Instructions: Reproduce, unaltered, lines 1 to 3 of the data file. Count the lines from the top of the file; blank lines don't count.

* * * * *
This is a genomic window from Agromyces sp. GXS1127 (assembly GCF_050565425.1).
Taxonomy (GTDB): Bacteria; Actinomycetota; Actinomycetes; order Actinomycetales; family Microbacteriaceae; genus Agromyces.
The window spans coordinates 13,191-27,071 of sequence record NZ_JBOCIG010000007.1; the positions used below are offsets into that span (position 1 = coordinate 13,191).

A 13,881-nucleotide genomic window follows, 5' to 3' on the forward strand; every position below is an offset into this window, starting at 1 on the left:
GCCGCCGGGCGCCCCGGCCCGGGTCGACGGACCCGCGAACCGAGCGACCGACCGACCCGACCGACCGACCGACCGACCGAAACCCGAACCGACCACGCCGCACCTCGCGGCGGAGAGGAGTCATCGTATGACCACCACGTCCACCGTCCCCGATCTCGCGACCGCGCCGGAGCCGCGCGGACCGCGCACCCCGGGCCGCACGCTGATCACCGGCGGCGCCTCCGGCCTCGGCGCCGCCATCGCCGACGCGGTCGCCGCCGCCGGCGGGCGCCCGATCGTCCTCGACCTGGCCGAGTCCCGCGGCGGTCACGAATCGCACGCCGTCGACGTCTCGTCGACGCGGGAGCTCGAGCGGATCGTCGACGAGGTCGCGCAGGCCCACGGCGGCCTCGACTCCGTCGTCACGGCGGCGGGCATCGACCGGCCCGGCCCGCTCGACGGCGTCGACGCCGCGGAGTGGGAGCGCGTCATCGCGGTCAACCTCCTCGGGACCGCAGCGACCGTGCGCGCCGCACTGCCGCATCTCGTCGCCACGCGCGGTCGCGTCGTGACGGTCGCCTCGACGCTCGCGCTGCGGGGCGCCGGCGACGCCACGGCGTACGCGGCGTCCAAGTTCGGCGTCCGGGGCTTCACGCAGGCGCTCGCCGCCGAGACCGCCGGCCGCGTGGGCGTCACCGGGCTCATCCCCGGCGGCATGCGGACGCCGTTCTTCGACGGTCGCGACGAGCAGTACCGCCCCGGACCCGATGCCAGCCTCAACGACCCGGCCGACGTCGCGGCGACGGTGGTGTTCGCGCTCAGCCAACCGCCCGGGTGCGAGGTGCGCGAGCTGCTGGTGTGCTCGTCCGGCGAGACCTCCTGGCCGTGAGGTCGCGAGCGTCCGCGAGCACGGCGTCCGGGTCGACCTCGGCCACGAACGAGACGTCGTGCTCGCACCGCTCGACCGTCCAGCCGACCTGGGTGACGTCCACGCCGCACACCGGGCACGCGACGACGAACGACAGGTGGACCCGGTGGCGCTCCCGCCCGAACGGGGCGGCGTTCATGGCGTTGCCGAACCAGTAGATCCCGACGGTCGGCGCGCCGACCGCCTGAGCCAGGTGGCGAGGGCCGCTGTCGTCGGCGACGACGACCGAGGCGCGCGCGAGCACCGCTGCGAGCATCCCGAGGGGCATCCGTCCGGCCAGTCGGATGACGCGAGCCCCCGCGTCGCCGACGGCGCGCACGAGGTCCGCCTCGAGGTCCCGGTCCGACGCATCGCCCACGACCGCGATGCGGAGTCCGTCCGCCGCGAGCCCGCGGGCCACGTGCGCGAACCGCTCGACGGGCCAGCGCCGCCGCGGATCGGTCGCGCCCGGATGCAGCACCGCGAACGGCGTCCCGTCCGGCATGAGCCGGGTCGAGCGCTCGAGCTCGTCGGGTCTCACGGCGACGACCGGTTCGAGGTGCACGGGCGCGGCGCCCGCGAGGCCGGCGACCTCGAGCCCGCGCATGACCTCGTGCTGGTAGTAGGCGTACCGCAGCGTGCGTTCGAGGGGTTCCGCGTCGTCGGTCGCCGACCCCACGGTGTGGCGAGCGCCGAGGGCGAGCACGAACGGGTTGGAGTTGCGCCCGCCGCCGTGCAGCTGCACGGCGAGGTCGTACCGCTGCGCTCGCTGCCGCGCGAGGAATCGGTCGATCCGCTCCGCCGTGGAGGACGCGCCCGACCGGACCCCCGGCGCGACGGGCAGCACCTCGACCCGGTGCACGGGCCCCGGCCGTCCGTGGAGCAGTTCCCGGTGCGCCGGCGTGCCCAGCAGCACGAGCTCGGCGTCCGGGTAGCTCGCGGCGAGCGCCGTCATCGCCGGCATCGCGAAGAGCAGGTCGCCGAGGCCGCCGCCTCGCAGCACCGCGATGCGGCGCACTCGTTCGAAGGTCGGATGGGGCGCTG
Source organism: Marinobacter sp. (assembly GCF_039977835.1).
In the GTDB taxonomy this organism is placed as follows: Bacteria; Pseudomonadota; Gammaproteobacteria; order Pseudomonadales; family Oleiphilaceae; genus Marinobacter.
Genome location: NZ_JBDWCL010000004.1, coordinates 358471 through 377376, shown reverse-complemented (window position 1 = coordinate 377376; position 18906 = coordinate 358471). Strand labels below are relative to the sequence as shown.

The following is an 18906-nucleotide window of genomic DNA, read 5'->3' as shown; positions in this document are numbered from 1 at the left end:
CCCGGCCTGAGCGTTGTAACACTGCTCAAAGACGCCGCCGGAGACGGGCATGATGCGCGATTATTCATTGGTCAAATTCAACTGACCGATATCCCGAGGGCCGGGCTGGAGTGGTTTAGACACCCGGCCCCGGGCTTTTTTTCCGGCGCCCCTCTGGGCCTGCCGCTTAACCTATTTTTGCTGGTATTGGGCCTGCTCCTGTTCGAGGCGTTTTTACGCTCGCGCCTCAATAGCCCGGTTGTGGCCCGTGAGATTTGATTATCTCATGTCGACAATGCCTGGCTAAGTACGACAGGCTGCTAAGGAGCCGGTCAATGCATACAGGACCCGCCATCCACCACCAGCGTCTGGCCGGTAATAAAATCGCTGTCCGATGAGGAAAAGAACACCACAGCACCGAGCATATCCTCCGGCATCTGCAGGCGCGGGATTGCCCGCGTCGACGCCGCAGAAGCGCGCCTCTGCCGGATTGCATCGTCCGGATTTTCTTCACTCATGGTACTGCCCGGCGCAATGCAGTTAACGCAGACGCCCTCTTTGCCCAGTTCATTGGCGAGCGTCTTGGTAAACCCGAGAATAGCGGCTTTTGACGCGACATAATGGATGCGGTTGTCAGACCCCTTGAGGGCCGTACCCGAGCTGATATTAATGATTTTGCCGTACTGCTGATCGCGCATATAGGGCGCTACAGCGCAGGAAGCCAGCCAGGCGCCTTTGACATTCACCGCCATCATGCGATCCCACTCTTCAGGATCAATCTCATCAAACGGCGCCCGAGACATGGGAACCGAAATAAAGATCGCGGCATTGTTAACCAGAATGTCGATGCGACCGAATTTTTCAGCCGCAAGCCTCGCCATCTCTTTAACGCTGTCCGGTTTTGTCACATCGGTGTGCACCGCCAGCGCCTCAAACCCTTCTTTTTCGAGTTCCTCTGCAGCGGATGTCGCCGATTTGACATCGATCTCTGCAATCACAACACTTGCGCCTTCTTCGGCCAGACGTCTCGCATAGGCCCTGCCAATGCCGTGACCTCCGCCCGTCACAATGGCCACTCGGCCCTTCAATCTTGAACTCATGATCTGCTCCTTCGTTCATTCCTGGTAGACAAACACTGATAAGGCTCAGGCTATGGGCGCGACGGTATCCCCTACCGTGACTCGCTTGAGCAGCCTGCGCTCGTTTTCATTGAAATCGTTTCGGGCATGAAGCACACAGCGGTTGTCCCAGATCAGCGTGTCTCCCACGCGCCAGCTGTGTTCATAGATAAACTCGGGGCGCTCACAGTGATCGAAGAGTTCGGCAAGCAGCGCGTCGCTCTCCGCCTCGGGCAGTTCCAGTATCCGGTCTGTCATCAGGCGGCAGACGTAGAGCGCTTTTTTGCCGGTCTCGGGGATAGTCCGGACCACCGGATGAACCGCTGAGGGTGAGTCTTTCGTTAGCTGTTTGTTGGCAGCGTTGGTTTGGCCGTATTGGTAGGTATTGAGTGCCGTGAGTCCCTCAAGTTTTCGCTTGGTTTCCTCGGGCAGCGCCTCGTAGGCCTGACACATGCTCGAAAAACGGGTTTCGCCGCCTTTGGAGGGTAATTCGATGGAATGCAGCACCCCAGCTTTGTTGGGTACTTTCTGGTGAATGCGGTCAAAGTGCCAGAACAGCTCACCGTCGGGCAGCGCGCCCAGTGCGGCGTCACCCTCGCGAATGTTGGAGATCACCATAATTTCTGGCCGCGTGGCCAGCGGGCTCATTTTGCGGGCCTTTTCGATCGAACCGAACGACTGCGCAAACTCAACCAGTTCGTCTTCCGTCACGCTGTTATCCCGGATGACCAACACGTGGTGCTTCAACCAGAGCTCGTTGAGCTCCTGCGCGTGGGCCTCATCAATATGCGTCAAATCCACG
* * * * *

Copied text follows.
This is a genomic window from Agromyces sp. GXS1127 (assembly GCF_050565425.1).
Taxonomy (GTDB): Bacteria; Actinomycetota; Actinomycetes; order Actinomycetales; family Microbacteriaceae; genus Agromyces.
The window spans coordinates 13,191-27,071 of sequence record NZ_JBOCIG010000007.1; the positions used below are offsets into that span (position 1 = coordinate 13,191).